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Carter v. Colvin

United States District Court, W.D. Virginia, Roanoke Division

February 10, 2015

RHONDA L. CARTER, Plaintiff,
CAROLYN W. COLVIN, Acting Commissioner of Social Security, Defendant.

ROBERT S. BALLOU, Magistrate Judge.

Plaintiff Rhonda L. Carter ("Carter") filed this action challenging the final decision of the Commissioner of Social Security ("Commissioner") determining that she was not disabled and therefore not eligible for supplemental security income ("SSI"), and disability insurance benefits ("DIB") under the Social Security Act ("Act"). 42 U.S.C. ยงยง 401-433, 1381-1383f. Specifically, Carter alleges that the Administrative Law Judge ("ALJ") erroneously found that Carter can frequently reach, handle, and finger. Carter argues instead that she can only occasionally reach, handle, and finger. She contends that her more restrictive functional limitation, coupled with the ALJ's finding that Carter can only work at the sedentary exertional level, should have led to a finding that she was disabled. Carter also claims that the ALJ improperly discredited Carter's testimony about the severity of her limitations. I conclude that substantial evidence supports the Commissioner's decision on both grounds. Accordingly, I RECOMMEND DENYING Carter's Motion for Summary Judgment (Dkt. No. 15), and GRANTING the Commissioner's Motion for Summary Judgment. Dkt. No. 17.


This Court limits its review to a determination of whether substantial evidence exists to support the Commissioner's conclusion that Carter failed to demonstrate that she was disabled under the Act.[1] Mastro v. Apfel, 270 F.3d 171, 176 (4th Cir. 2001). "Substantial evidence is such relevant evidence as a reasonable mind might accept as adequate to support a conclusion; it consists of more than a mere scintilla of evidence but may be somewhat less than a preponderance." Craig v. Chater, 76 F.3d 585, 589 (4th Cir. 1996) (internal citations omitted). The final decision of the Commissioner will be affirmed where substantial evidence supports the decision. Hays v. Sullivan, 907 F.2d 1453, 1456 (4th Cir. 1990).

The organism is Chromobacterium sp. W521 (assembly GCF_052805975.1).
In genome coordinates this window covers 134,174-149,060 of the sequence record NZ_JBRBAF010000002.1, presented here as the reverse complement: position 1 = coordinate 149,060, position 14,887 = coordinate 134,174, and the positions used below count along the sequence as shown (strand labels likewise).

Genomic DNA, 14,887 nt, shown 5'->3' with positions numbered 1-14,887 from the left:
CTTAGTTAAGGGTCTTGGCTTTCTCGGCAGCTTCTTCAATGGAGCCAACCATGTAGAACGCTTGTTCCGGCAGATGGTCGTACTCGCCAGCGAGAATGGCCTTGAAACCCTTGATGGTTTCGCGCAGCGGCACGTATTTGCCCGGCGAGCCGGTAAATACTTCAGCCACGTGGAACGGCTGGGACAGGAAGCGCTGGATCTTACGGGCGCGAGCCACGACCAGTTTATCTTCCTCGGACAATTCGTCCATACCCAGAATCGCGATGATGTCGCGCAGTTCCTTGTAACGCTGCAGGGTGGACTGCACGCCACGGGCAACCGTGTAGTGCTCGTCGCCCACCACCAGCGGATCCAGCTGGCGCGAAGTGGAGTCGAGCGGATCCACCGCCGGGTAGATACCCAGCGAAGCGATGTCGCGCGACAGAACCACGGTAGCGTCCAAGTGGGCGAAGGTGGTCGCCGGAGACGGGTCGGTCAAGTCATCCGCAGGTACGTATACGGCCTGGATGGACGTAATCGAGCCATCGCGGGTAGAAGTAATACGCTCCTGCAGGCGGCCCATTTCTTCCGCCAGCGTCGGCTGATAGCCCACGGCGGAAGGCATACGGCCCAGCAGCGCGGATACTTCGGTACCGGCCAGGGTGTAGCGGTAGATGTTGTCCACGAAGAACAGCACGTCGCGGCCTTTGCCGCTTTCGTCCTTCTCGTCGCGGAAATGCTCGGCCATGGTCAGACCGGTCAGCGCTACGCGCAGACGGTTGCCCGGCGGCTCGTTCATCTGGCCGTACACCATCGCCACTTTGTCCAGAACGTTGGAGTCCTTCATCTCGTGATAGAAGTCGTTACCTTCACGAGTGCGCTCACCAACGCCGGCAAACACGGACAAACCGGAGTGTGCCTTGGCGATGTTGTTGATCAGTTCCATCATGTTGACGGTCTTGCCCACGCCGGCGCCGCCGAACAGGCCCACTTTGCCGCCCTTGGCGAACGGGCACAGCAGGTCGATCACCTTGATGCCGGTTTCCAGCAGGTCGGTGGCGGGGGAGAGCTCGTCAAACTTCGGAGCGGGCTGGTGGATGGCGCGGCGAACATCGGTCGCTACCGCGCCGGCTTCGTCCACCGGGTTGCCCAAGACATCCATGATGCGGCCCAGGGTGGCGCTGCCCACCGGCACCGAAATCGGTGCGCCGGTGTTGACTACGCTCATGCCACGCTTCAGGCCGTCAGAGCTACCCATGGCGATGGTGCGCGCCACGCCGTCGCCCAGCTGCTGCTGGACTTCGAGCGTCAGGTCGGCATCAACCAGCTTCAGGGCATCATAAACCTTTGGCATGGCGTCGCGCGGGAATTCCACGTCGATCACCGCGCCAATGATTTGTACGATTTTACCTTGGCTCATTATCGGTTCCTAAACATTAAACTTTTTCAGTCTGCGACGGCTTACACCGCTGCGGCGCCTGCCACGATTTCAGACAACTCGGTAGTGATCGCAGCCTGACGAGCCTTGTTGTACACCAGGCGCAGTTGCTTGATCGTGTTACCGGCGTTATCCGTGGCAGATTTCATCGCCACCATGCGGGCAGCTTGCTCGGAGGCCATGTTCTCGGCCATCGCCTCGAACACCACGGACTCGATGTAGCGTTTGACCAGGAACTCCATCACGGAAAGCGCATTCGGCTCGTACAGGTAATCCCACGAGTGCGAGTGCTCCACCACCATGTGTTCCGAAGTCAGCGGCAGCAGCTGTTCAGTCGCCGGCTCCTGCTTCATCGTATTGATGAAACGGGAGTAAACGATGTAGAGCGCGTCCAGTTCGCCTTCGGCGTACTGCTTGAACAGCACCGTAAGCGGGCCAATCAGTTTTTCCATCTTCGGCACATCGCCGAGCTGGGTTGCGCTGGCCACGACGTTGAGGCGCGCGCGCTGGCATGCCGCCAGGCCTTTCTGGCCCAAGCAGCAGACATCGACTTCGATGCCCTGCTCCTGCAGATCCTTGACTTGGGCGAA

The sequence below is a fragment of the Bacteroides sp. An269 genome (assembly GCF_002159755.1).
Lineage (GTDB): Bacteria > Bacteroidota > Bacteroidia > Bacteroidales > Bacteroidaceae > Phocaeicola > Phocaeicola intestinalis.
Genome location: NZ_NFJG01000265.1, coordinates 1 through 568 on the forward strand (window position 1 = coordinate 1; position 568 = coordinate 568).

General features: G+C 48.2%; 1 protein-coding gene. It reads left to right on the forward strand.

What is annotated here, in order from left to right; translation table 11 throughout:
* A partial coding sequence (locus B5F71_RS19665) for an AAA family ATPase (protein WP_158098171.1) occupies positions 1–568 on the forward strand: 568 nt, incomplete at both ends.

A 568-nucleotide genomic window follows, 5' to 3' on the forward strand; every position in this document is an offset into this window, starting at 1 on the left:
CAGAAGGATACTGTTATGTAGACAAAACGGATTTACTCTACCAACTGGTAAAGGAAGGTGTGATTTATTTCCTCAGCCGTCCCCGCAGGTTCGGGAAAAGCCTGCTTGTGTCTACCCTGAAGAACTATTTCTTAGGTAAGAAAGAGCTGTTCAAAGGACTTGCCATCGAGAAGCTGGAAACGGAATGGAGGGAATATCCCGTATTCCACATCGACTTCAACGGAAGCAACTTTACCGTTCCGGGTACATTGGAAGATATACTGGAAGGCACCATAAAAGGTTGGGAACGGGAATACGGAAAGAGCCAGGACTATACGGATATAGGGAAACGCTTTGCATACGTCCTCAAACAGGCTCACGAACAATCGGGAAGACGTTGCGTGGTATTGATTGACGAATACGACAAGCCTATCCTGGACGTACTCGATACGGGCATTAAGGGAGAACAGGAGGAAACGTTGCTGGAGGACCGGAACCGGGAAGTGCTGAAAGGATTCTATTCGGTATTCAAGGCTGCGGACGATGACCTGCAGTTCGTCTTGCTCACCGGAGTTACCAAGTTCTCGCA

Carter protectively filed for SSI and DIB on July 31, 2009, claiming that her disability began on July 15, 2008. R. 193-99, 209. The Commissioner denied the application at the initial and reconsideration levels of administrative review. R. 121-26. On February 14, 2012, ALJ Joseph T. Scruton held a hearing to consider Carter's disability claim. R. 40-63. Carter was represented by an attorney at the hearing, which included testimony from Carter and vocational expert Robert Jackson. R. 40-63.

On April 23, 2012, the ALJ entered his decision analyzing Carter's claim under the familiar five-step process[2] and denying Carter's claim for benefits. R. 24-33. The ALJ found that Carter suffered from the severe impairments of degenerative disc disease of the cervical spine with signs of cervical radiculopathy, mild degenerative changes of the lumbar spine, mild arthritis of the hips, and obesity. R. 26. He further found that Carter suffered from the severe impairments of hypertension and diabetes mellitus, both of which were largely controlled with medication and treatment. R. 26. The ALJ found that these impairments, either individually or in combination, did not meet or medically equal a listed impairment. R. 27. The ALJ further found that Carter retained the RFC to perform a range of sedentary work with additional limitations. R. 28. The ALJ found Carter unable to perform jobs that required more than occasional kneeling, climbing, crouching, or stooping and that she could frequently (but not constantly) reach, handle, and finger, but was limited to seldom (less than occasional) overhead reaching bilaterally. R. 28. The RFC also stated that Carter would be able to understand, remember, and carry out simple instructions; respond appropriately to supervision, coworkers, and usual work situations; and deal with changes in a routine work setting. R. 28.